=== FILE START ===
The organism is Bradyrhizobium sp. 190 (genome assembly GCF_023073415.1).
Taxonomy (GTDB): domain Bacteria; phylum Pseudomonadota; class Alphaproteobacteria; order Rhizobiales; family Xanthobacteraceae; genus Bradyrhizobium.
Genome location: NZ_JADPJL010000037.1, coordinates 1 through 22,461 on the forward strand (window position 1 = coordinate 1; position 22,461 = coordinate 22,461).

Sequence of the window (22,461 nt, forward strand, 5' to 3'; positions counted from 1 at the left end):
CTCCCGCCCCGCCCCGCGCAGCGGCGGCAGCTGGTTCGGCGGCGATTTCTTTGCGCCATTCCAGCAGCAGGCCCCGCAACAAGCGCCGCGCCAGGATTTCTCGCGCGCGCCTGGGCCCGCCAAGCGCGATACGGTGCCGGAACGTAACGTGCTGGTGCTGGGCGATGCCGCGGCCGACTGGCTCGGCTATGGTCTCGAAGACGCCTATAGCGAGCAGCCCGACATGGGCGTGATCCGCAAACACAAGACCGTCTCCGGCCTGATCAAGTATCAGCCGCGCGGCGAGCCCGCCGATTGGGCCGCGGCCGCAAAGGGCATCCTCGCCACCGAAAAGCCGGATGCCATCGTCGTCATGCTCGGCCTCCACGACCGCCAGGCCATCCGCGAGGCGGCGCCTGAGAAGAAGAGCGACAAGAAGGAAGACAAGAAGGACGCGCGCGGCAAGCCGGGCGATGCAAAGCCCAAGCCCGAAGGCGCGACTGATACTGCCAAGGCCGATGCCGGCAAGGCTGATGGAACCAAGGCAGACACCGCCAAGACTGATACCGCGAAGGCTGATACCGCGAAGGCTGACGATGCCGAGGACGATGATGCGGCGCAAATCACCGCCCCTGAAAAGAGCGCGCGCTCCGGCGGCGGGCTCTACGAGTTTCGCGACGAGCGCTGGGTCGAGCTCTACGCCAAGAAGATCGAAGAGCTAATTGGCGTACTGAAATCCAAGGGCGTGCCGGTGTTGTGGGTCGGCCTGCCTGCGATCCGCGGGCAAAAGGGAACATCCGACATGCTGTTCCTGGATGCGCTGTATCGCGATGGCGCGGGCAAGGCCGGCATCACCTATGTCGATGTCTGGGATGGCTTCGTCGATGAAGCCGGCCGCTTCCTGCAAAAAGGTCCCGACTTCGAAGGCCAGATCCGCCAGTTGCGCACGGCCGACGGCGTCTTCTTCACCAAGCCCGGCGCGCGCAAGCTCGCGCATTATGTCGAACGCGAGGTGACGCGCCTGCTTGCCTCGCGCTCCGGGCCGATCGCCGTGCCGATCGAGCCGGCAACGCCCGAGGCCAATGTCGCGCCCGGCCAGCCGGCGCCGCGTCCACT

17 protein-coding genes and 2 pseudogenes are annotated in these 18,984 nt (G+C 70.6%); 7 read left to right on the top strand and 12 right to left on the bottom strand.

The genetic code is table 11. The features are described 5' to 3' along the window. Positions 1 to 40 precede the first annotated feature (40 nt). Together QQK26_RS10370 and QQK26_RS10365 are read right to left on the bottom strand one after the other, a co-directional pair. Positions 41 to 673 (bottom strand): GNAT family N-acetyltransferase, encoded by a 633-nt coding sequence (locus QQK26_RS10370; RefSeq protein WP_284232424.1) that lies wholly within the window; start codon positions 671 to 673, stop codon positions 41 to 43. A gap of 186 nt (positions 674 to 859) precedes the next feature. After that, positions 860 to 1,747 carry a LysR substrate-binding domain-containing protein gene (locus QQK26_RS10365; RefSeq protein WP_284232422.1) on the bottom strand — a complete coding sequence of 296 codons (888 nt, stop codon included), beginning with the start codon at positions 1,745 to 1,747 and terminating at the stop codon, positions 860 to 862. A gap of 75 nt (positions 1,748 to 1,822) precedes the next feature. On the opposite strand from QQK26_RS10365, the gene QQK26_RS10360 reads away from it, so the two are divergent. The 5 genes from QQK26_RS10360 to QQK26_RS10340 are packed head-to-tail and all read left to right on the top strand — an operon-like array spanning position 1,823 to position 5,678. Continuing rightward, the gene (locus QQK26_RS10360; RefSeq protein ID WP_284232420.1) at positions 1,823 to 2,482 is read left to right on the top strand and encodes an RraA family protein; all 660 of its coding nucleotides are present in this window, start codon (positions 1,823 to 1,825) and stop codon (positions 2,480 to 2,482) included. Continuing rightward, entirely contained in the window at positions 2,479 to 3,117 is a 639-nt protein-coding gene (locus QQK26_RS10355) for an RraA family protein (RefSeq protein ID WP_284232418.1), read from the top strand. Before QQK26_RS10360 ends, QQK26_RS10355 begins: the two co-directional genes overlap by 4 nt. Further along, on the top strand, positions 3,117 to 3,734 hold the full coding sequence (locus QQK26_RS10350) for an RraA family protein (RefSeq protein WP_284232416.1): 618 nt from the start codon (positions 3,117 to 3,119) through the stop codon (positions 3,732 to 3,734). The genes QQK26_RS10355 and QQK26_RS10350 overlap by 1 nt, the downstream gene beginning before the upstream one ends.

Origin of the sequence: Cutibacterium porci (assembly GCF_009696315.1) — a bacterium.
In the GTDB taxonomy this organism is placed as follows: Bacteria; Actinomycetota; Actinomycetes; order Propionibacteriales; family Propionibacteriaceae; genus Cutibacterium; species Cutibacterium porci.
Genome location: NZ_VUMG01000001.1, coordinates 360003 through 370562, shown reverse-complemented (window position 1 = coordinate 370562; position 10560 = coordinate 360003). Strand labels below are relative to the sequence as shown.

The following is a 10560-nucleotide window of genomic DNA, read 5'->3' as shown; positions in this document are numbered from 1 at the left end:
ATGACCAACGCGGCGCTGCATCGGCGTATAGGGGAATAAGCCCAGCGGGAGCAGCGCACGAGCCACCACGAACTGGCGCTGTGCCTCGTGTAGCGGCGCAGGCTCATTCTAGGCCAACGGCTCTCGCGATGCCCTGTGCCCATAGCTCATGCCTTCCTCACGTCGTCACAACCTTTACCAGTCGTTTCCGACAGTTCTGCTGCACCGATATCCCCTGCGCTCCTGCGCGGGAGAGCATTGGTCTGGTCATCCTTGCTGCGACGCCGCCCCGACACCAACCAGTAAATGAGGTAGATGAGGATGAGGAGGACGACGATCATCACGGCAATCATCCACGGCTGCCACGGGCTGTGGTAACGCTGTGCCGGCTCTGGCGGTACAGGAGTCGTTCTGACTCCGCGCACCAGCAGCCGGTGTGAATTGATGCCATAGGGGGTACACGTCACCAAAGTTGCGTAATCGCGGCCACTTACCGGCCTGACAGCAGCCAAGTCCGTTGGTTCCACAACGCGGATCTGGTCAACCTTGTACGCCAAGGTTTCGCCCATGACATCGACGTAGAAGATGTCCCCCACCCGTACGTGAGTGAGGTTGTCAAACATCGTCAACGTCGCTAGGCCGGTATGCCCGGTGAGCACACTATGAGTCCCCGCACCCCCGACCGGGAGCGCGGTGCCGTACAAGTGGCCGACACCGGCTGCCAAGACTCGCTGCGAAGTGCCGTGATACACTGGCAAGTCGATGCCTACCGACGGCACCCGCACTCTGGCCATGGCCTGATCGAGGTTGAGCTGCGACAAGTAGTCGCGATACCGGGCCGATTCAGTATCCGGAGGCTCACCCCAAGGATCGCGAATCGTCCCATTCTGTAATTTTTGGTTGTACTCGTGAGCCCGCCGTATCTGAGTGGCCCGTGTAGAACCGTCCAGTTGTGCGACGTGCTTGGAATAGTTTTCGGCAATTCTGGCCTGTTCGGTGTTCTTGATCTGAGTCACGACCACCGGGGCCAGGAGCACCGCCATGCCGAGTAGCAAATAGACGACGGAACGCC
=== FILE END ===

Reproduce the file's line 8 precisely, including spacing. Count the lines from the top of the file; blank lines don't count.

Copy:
Origin of the sequence: Cutibacterium porci (assembly GCF_009696315.1) — a bacterium.